Our DMS Software Reengineering Toolkit is configurable compiler technology for building custom analyzers. It has a full C++ Front End with a preprocesser, full C++ parsing with AST construction (including capture of comments), and full symbol table. These could be used to extract such structural information, and export it to whatever you want to process it.

EDIT: One of the comments is that there are only 3 full C++ parsers in the world. I suspect more; surely IBM has one that works. DMS's C++ front end has been used in anger on large applications in both MS Visual Studio and on GNU C++ source codes, so it might reasonably qualify, too :-}

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I've had good experience with PLY:

But this requires some experience with lex and yacc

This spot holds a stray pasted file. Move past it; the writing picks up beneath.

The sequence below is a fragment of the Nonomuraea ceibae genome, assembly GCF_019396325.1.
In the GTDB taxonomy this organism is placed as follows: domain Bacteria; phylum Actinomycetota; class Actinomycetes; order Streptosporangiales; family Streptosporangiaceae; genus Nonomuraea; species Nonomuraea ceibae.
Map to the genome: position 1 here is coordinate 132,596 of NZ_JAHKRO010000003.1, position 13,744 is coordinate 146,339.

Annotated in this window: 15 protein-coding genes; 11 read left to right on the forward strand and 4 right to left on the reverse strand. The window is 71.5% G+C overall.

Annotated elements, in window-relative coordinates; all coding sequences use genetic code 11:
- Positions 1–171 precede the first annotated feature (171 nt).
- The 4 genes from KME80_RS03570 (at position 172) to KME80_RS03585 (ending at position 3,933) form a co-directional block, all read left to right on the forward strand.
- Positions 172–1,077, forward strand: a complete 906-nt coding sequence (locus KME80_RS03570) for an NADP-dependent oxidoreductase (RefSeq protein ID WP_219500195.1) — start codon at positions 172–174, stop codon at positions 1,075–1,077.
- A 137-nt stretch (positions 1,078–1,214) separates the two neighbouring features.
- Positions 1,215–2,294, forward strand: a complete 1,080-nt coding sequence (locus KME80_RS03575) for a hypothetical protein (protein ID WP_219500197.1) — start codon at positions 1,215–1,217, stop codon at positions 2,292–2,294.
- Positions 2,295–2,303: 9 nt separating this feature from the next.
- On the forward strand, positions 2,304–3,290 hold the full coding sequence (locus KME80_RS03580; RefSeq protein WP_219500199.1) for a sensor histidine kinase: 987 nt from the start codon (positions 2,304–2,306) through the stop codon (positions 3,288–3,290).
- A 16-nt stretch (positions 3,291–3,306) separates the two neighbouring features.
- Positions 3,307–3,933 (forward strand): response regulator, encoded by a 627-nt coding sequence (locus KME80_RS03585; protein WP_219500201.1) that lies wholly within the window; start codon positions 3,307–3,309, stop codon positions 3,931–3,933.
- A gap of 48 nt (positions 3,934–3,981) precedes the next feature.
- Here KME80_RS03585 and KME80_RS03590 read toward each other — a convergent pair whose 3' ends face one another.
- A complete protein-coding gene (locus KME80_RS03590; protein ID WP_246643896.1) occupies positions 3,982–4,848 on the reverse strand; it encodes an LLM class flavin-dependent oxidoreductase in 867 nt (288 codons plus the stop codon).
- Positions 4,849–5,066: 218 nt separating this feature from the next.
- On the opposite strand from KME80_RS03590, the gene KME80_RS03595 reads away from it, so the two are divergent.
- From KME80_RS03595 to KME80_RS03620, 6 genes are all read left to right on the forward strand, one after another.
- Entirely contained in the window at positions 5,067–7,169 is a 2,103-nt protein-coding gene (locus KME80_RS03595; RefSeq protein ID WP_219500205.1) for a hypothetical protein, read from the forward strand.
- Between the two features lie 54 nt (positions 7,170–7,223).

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If you want a full C++ parser, you don't want to build it yourself, unless you want to make a career out of it. Trust me. –  Ira Baxter Feb 3 '11 at 0:15
That's not what OP asked. grabbing the AST from GCC is probably the best, but the OP didnt seem to want full parsing –  Foo Bah Feb 3 '11 at 0:30
If he doesn't use a full parser, his answers won't be accurate. If he doesn't care if his answers are accurate, maybe a hack will work. That usually ends up being pretty unsatisfying in the end. –  Ira Baxter Feb 3 '11 at 1:27

If you can bring yourself to run this analysis using a Windows-platform application, save yourself a lot of time and trouble, and spend $200 on Enterprise Architect by Sparx Systems (I have no affiliation with this company, just a satisfied customer). (Note: this should not be confused with Microsoft's own "Enterprise Architect" bundle for Visual Studio.)